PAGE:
You will recall that 2 years ago, after the first BSE case in Germany, beef consumption in Germany fell drastically despite the fact that at that time probably the safest beef ever was then being served to the German consumer since the most important measure to safeguard public health - the removal of specific risk materials - had just come into law. These days consumption is rising again although there are still cases of BSE in Germany.
Indeed, the subject of risk and risk perception is of great personal interest to me and one which frequently flies in the face of logic. We will be organising a conference on risk perception to address this matter in detail.
Sound science and risk assessment
On this background, I firmly believe that policy makers in food safety have to base all their decisions on sound risk assessment - delivered by independent scientists in a transparent manner.
At European level we have now established the European Food Safety Authority. I have been strongly committed to creating such an important body for the EU from the first day I came into office. I see EFSA as a cornerstone of our policy on food safety one that places science at its very centre the essential foundation on which decisions are based.
In separating risk assessment on the one side from risk management on the other, we have created a structure which assures consumers that all issues of food safety are properly and transparently addressed.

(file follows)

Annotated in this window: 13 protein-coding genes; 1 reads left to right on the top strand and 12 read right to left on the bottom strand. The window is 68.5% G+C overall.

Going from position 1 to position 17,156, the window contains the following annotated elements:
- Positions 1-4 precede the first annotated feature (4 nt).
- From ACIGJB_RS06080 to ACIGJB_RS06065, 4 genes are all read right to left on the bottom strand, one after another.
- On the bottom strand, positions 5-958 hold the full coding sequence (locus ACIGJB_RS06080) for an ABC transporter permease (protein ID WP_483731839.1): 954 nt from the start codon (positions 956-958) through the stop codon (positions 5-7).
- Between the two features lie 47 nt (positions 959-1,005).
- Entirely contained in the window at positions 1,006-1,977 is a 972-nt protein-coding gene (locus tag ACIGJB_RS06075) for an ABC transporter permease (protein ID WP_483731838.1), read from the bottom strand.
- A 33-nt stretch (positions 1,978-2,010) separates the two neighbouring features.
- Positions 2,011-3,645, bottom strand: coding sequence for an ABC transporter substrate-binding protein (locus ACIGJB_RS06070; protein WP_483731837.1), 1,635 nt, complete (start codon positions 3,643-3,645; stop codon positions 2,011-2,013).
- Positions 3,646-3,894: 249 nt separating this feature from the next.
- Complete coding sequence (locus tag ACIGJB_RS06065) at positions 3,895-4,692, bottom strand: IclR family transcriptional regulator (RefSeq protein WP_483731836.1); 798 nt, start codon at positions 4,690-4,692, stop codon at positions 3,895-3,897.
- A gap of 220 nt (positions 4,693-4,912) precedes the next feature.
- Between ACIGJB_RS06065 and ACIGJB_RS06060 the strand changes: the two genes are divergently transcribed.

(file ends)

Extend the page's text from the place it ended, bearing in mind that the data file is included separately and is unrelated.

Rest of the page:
The path is now clear for EFSA to begin taking up the full range of its functions, including establishing its own scientific committees and panels to take over from those currently housed within the Commission.
As EFSA starts to live and breathe, it will progressively seek to develop its authority and credibility. It will strengthen and co-ordinate the scientific basis of our food safety policy and provide an independent voice at EU level as far as science is concerned.
It is also important that EFSA establishes strong links and shared co-operation with national food safety authorities in order to create a fully effective risk communication policy.
I recognise that many Member States have themselves adopted a similar policy approach and re-organised their internal structures to deal with matters of food safety in a transparent, integrated and science based way.
Here in Germany, two years ago, a new Ministry was created comprising: consumer protection, nutrition and agriculture. A new "Institute for Risk Assessment" has also been established which provides scientific advice to the Federal Ministries.
As policy makers, we then have to examine how we can increase consumer confidence in the safety of our food by clear legislation based on scientific advice. All political institutions have to embark on this challenge of risk management. At the core of the European legislative process are the European Parliament and the Council acting on proposals by the European Commission.
I feel the EU has very comprehensive food safety legislation in place reflecting the approach for a secure chain from "Farm to Fork". I see from the programme that this is a guiding principle of this conference.